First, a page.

If you mention Jamaica to most folks, they will tell you about the sand, the beach, the fun, and of course the rum. Rum, making up a large portion of exotic drinks on the island. The most popular being "Rum Punch." Do not let the sweetness fool you. Two glasses can sometimes do you in if your are not use to drinking Jamaican Rum.
I found this short synopsis of the history of rum. "Rum is an alcoholic beverage distilled from sugarcane by-products that are produced in the process of manufacturing sugar. Molasses, the thick syrup remaining after sugarcane juice has been crystallized by boiling, is usually used as the basis for rum, although the juice itself, or other sugarcane residues, is also used. The molasses is allowed to ferment, and the ferment is then distilled to produce a clear liquid that is aged in oaken casks. The golden color of some rums results from the absorption of substances from the oak. The darker, heavier Jamaican rums--made for the most part in Jamaica, Barbados, and Guyana -- are produced from a combination of molasses and skimmings from the sugar boiling vats; the darkest, Guyana's Demarara, is produced by very rapid fermentation and is not particularly heavy bodied. The fermentation of other substances in the molasses enhances the liquid's flavor and aroma.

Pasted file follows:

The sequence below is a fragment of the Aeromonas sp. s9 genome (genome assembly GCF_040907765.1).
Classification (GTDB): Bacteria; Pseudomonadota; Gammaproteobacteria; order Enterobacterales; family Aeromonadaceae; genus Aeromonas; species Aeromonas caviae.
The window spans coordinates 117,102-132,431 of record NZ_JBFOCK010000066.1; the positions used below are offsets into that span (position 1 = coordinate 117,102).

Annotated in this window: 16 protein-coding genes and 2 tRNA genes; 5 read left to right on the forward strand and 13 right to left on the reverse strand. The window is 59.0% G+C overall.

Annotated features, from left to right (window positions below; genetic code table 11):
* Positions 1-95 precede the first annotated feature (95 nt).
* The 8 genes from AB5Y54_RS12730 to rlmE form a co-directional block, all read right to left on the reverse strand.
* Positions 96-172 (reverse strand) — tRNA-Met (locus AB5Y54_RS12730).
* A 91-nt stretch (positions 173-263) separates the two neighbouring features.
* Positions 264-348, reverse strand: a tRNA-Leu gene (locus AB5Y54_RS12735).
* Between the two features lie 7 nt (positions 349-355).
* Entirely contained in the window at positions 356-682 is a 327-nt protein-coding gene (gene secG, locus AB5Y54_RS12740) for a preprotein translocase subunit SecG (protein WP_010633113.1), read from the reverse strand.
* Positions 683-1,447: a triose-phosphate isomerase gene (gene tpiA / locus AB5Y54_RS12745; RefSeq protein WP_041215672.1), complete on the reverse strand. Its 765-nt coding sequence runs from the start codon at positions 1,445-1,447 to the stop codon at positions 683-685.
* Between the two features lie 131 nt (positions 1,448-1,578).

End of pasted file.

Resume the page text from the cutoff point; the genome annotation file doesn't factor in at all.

"After distilling, the rum is sometimes darkened by the addition of caramel and is aged from 5 to 7 years. Lighter, drier rums from Puerto Rico and the Virgin Islands are more rapidly fermented with cultured yeasts and are aged from 1 to 4 years. (http://www.avirtualdominica.com/rum.htm)
Appleton Rum is considered one of the finest rums in the world. While perusing the site (many who read this blog know I love imagery) I found several rums and rum products that the tourist seem to crave when they come to the island. Enjoy the pictures dem mon.
For more pictures please check out the following site...http://www.rum.cz/galery/cam/jm/finzi/